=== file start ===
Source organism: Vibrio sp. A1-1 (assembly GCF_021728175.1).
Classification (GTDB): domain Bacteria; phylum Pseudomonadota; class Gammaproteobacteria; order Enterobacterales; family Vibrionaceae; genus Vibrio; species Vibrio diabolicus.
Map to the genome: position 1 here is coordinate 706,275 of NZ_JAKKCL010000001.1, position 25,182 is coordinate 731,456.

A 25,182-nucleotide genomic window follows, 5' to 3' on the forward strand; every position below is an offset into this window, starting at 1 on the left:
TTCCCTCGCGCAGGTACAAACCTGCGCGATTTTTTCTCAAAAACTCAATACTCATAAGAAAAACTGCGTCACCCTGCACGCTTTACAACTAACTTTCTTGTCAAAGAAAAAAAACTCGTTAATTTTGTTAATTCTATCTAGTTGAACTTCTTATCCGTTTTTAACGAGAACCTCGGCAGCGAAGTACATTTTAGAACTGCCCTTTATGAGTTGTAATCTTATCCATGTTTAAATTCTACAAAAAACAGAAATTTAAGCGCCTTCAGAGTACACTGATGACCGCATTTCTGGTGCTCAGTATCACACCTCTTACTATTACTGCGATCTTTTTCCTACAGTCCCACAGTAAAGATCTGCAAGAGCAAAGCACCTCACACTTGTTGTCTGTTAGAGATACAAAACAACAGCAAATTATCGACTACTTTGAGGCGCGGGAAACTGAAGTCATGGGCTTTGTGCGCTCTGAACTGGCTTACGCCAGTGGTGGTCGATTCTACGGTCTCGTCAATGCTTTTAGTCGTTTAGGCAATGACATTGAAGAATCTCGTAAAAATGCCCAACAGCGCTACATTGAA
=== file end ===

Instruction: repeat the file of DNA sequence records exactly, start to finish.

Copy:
Source organism: Vibrio sp. A1-1 (assembly GCF_021728175.1).
Classification (GTDB): domain Bacteria; phylum Pseudomonadota; class Gammaproteobacteria; order Enterobacterales; family Vibrionaceae; genus Vibrio; species Vibrio diabolicus.
Map to the genome: position 1 here is coordinate 706,275 of NZ_JAKKCL010000001.1, position 25,182 is coordinate 731,456.

A 25,182-nucleotide genomic window follows, 5' to 3' on the forward strand; every position below is an offset into this window, starting at 1 on the left:
TTCCCTCGCGCAGGTACAAACCTGCGCGATTTTTTCTCAAAAACTCAATACTCATAAGAAAAACTGCGTCACCCTGCACGCTTTACAACTAACTTTCTTGTCAAAGAAAAAAAACTCGTTAATTTTGTTAATTCTATCTAGTTGAACTTCTTATCCGTTTTTAACGAGAACCTCGGCAGCGAAGTACATTTTAGAACTGCCCTTTATGAGTTGTAATCTTATCCATGTTTAAATTCTACAAAAAACAGAAATTTAAGCGCCTTCAGAGTACACTGATGACCGCATTTCTGGTGCTCAGTATCACACCTCTTACTATTACTGCGATCTTTTTCCTACAGTCCCACAGTAAAGATCTGCAAGAGCAAAGCACCTCACACTTGTTGTCTGTTAGAGATACAAAACAACAGCAAATTATCGACTACTTTGAGGCGCGGGAAACTGAAGTCATGGGCTTTGTGCGCTCTGAACTGGCTTACGCCAGTGGTGGTCGATTCTACGGTCTCGTCAATGCTTTTAGTCGTTTAGGCAATGACATTGAAGAATCTCGTAAAAATGCCCAACAGCGCTACATTGAA